Extinction Rebellion protesters: Why we're blocking Cambridge roads during Big Weekend
Major disruption is expected as climate change protesters plan to block roads in Cambridge city centre to focus councillors on the “very real need to get a grip on traffic, congestion and air pollution”.
Extinction Rebellion (XR) Cambridge activists will block roads and prevent access to the Grand Arcade car park on Saturday (July 6).
The action coincides with the Big Weekend, taking place on Parker’s Piece, which draws thousands to the city each year.
The roadblocks are expected to cause major congestion in the city centre and also coincide with work on Mill Road bridge.
Extinction Rebellion campaigner Nathan Williams told the Cambridge Independent: “Disruption is always a last resort, but for years campaigners tried to negotiate a traffic-free day. But no one would show political leadership.”
He added: “This action will make it clear that they can’t dodge the issues any longer. We will be inviting city and county councillors, the Greater Cambridge Partnership and the mayor to meet us to discuss how they can show leadership on the climate crisis and set ambitious targets that transform how we live and move around in Cambridge.”
Mr Williams said the group had specifically chosen this weekend for a number of reasons.
He explained: “Firstly, with so many people in town, it’s an opportunity to reach more people than on a normal weekend and so grow the movement.
“Secondly, we wanted to provide the Big Weekend visitors with a chance to wander the centre free from traffic and pollution and relieve congestion on the pavements by opening up the roads. We want them to see what Cambridge and other towns could look like without traffic.
“Thirdly, by signalling our intent more than a month ago, we hope to actually reduce the amount of traffic coming into the city on the day. And finally, choosing this weekend will focus councillors’ minds on the very real need to get a grip on traffic, congestion and air pollution.”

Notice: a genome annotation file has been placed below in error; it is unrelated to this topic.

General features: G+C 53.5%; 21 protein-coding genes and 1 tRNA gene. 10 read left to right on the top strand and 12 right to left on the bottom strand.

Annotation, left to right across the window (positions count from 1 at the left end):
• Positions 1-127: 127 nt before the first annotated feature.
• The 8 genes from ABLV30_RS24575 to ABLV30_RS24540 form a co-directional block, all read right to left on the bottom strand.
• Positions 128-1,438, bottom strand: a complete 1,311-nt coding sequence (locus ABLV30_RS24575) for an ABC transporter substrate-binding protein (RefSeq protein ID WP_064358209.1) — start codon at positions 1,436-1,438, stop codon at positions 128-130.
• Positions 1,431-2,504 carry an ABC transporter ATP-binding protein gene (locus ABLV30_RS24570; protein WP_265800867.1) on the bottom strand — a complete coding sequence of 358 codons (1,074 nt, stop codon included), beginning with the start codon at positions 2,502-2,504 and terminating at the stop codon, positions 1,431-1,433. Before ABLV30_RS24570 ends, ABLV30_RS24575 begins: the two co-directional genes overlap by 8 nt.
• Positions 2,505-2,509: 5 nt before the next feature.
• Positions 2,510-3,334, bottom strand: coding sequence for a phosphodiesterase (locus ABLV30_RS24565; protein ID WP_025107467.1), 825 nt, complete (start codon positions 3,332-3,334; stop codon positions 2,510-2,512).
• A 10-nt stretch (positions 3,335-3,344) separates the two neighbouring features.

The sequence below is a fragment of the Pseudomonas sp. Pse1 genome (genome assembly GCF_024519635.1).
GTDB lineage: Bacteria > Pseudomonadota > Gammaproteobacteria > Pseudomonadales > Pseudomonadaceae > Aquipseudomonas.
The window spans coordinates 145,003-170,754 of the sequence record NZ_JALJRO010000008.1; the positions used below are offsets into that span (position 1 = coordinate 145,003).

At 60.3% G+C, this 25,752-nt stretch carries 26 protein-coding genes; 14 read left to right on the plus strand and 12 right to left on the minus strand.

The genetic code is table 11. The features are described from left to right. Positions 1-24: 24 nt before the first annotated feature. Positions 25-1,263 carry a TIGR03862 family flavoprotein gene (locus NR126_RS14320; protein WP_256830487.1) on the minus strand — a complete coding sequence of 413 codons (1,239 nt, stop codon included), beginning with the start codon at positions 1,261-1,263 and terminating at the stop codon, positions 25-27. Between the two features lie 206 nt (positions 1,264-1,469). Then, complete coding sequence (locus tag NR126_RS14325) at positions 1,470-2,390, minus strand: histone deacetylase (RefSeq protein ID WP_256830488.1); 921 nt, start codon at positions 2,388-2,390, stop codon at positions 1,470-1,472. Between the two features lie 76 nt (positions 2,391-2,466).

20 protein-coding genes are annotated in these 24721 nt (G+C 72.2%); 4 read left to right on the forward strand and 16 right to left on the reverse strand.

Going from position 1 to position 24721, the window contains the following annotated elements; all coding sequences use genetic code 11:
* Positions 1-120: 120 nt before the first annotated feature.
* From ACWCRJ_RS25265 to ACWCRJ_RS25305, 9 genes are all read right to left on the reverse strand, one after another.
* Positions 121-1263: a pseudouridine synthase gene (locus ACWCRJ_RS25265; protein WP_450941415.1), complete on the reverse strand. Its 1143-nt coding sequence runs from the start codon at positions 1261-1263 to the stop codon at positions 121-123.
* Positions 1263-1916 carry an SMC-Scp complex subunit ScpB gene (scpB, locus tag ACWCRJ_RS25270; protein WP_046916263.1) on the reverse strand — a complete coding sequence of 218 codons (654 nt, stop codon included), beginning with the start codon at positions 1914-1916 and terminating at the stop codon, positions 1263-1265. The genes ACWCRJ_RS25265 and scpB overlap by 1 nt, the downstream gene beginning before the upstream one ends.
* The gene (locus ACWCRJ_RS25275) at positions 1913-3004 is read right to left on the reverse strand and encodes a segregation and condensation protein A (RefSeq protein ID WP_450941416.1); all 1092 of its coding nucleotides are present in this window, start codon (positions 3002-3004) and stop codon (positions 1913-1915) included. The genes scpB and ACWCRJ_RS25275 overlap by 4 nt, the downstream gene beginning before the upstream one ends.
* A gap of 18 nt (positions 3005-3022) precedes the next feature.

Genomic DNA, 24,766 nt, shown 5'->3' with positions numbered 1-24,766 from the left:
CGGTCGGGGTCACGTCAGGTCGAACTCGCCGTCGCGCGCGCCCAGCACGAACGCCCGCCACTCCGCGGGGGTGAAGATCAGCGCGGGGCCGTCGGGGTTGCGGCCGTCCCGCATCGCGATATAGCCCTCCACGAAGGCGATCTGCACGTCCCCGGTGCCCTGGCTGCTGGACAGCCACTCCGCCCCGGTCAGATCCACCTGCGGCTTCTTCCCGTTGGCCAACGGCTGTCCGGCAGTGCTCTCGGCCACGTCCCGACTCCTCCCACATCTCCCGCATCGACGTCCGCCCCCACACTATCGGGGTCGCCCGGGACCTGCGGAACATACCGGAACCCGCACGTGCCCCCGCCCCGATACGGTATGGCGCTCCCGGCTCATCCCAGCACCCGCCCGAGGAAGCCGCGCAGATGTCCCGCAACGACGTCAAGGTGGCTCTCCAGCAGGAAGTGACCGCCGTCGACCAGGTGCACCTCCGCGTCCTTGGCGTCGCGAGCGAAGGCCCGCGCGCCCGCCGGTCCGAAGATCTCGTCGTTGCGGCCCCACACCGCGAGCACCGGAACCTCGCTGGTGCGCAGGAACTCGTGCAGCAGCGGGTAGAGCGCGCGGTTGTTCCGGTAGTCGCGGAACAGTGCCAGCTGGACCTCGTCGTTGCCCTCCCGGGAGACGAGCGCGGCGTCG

The Big Weekend, which is organised by Cambridge City Council, will welcome thousands of people of all ages across three days of free entertainment on Parker’s Piece, from Friday, July 5 to Sunday, July 7.
The city council, Cambridgeshire County Council and Cambridgeshire Constabulary are all strongly advising people to travel by public transport, including Park & Ride, to avoid the congestion.
The roadblocks planned include closing a rectangle of roads north of Lensfield Road, involving blocks at Regent Street, Trumpington Street and Tennis Court Road to the south, at the western end of Pembroke Street and initially at the north end of Trumpington Street and Regent Street to stop vehicles using the streets from the north.
During the closures, there will be various activities including a garden area, a tennis court on Tennis Court Road, a samba band, a freecycle shop, a rebel university where XR will host talks about the climate crisis and about the movement, and a programme of musicians from the main stage from 12.30pm. The protesters do not intend to disrupt the Big Weekend.
The council has written to city centre businesses, colleges and other organisations to advise them about the protests and to suggest they plan appropriate contingency measures.
Meanwhile, Mill Road bridge will be closed to vehicles for eight weeks from Monday (July 1) for crucial work being carried out to improve rail services, and it will also be closed to pedestrians for a number of spells, including during the Big Weekend.
Cllr Rosy Moore, executive councillor for climate change, environment and city centre, said: “We strongly encourage anyone thinking of coming to the Big Weekend, or visiting central Cambridge on July 6, to leave their car at home and walk, cycle or use public transport.
“If people have to make part of their journey by car, they should leave it at one of the Park & Ride sites to avoid getting stuck in city centre congestion.
“I would urge people to plan their journey and think about how they can walk, cycle and use public transport wherever possible.”
Commenting on the protest, Cllr Moore added: “We absolutely understand and support the message behind this protest and that is why the city council declared a climate emergency in February.
“We are wholly committed to doing all that we can to tackle climate change and we have already achieved a good deal.
“We continue to invest in initiatives that cut carbon emissions from council buildings and services, and to use the powers and funding available to us to help local residents and businesses to reduce their carbon footprint.
“So, we have the plans in place, but the reality is that we can only do so much. That is why we continue to call on government, industry and regulators to implement the necessary changes to enable Cambridge and the rest of the UK to reach net zero carbon by 2030.
“It is imperative that the government gives councils more powers to act locally and provides the national policies and the investment in renewable energy sources, home energy efficiency, public transport and low-emission vehicles needed if we are to achieve the 2030 target.”
More by this authorGemma Gardner